A Threat to Relations Germany Irate over Russian NGO Raids

Russian authorities have targeted German non-profit organizations as part of a crackdown on "foreign agents." Officials are not happy, with Foreign Minister Guido Westerwelle's office saying that interfering in their work could create "a sustained effect on bilateral relations."
Amnesty International Russia chief, Sergei Nikitin, speaks to press in Moscow on March 25 after Russian authorities searched the organization's Moscow headquarters.

Amnesty International Russia chief, Sergei Nikitin, speaks to press in Moscow on March 25 after Russian authorities searched the organization's Moscow headquarters.

Foto: AP/dpa

Russia's recent large-scale crackdown against organizations designated as "foreign agents" has now been extended to German political foundations. Russian state prosecutors have launched investigations of the Konrad Adenauer Foundation (KAS), a political think tank aligned with Chancellor Angela Merkel's conservative Christian Democratic Union party, and the Friedrich Ebert Foundation (FES), the think tank of the center-left Social Democratic Party, according to German daily Süddeutsche Zeitung.

At the Moscow headquarters of the FES, officials from the public prosecutor's office and tax authority reportedly demanded various documents for several hours. The KAS St. Petersburg office received a questionaire with more than 20 inquiries about its staff and events. Lars Peter Schmidt, the head of the KAS, confirmed on Tuesday to SPIEGEL ONLINE that Russian investigators also seized a computer without a court order or explanation. Representatives of both foundations were reportedly asked to appear before the public prosecutor.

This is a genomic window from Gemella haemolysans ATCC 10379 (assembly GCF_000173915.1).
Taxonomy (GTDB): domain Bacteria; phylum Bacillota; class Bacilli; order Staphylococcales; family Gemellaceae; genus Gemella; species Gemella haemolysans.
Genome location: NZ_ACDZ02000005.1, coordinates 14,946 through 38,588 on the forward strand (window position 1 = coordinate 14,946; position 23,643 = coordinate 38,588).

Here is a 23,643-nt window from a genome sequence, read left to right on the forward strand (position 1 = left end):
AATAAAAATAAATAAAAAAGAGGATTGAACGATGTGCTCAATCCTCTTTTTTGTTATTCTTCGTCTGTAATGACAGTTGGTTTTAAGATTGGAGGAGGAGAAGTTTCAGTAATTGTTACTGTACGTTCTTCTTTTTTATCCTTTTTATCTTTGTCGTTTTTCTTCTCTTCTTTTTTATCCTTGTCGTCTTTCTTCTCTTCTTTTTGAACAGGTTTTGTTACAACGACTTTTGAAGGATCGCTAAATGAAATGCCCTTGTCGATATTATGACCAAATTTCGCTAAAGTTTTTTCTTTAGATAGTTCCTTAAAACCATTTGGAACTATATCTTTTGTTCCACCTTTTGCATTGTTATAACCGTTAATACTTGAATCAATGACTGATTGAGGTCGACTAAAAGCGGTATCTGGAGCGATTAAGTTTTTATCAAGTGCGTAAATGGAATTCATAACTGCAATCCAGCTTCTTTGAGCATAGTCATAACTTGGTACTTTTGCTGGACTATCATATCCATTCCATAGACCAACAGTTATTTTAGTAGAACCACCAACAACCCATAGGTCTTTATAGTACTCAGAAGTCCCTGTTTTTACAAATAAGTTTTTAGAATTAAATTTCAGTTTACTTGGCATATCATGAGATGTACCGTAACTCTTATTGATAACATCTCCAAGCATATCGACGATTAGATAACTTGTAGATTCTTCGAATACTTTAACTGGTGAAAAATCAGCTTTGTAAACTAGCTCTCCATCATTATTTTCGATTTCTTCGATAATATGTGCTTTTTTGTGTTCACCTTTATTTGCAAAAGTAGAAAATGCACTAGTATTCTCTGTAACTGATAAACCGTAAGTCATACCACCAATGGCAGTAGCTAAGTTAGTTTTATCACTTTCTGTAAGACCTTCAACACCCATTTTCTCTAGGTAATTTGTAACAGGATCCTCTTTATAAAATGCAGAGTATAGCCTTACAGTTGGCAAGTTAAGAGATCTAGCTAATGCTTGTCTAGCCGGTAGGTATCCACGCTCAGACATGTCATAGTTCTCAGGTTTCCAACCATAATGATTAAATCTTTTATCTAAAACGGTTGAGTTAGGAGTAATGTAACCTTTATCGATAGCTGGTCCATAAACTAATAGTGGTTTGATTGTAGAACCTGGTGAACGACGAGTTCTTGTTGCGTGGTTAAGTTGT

Reinhard Krumm, the FES's head of operations for Central and Eastern Europe, told the Süddeutsche Zeitung that the company viewed the investigation as "a routine check." "It's an investigation without an accusation," Krumm continued. "We are assuming that we can proceed with our work."

Nevertheless, German Foreign Minister Guido Westerwelle called the recent actions of Russian authorites against German organizations unacceptable. A spokesman from his ministry told the Süddeutsche Zeitung: "Hindrance of the activities of German foundations could have a sustained effect on bilateral relations."

Philipp Missfelder, the foreign policy spokesman for Merkel's party in the lower house of parliament, the Bundestag, has also leveled criticism of the recent activities. "The German foundations have always behaved correctly. I have no sympathy for the Russian actions," the conservative politician told SPIEGEL ONLINE on Tuesday.

A Loaded History

Non-governmental agencies operating in Russia  -- including those of Russian origin -- have been required since last year to register as "foreign agents" if they receive money from outside of the country. Since last Thursday, more than 2,000 offices of various NGOs have been searched.

On Monday, the Moscow office of the global human rights organization Amnesty International was raided by prosecutors and tax investigators. The official reason for the raid was to make sure that the NGO is in compliance with the law. But some fear that the crackdown is part of a larger effort to stigmatize NGOs and bring their employees into disrepute.

The term "foreign agent" has had a loaded history in Russia since the Stalinist era, when those designated as such were often shot or sent to labor camps. During the Cold War, dissidents where often labeled foreign agents.

With reporting by Severin Weiland

chw -- with wires
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